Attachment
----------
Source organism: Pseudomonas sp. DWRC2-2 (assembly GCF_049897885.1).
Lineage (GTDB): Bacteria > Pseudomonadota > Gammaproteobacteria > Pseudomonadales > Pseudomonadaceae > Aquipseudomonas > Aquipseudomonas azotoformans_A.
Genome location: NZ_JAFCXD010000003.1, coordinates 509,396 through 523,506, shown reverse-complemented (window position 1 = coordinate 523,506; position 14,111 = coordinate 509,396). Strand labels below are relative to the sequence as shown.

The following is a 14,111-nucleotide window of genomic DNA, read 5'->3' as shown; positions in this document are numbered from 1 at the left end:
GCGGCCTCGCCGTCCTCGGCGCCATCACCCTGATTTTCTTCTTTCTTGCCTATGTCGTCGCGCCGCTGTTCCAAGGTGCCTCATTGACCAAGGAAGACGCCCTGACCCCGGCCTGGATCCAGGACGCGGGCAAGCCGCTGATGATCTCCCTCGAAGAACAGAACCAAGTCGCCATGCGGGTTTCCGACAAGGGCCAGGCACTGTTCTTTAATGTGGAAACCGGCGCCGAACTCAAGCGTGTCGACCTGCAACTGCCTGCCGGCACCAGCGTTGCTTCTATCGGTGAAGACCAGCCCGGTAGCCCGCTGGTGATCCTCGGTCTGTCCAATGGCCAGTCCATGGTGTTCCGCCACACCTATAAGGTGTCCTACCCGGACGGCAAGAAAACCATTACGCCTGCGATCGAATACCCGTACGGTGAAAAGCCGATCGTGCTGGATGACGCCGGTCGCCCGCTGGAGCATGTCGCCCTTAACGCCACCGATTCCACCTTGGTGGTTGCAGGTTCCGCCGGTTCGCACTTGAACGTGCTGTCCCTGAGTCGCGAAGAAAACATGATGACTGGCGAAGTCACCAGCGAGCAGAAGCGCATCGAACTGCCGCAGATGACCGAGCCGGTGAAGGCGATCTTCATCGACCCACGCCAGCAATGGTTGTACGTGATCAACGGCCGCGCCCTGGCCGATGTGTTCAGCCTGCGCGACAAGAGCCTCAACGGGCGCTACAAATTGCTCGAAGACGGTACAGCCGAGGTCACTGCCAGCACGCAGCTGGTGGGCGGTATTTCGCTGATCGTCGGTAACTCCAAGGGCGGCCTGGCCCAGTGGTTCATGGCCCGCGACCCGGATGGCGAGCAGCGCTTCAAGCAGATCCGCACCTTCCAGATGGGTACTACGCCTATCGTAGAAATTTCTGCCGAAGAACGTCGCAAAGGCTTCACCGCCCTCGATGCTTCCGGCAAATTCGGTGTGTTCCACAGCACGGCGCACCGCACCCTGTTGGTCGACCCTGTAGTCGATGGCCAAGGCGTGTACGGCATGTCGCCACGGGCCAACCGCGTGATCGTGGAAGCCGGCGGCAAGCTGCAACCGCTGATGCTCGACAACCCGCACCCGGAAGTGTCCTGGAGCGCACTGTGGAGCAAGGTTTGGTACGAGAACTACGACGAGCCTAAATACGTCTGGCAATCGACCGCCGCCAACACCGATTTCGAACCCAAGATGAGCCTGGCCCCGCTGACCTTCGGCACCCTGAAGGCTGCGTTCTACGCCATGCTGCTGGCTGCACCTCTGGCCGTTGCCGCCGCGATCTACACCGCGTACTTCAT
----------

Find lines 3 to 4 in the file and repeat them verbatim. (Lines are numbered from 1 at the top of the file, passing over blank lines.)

Genome location: NZ_JAFCXD010000003.1, coordinates 509,396 through 523,506, shown reverse-complemented (window position 1 = coordinate 523,506; position 14,111 = coordinate 509,396). Strand labels below are relative to the sequence as shown.

The following is a 14,111-nucleotide window of genomic DNA, read 5'->3' as shown; positions in this document are numbered from 1 at the left end: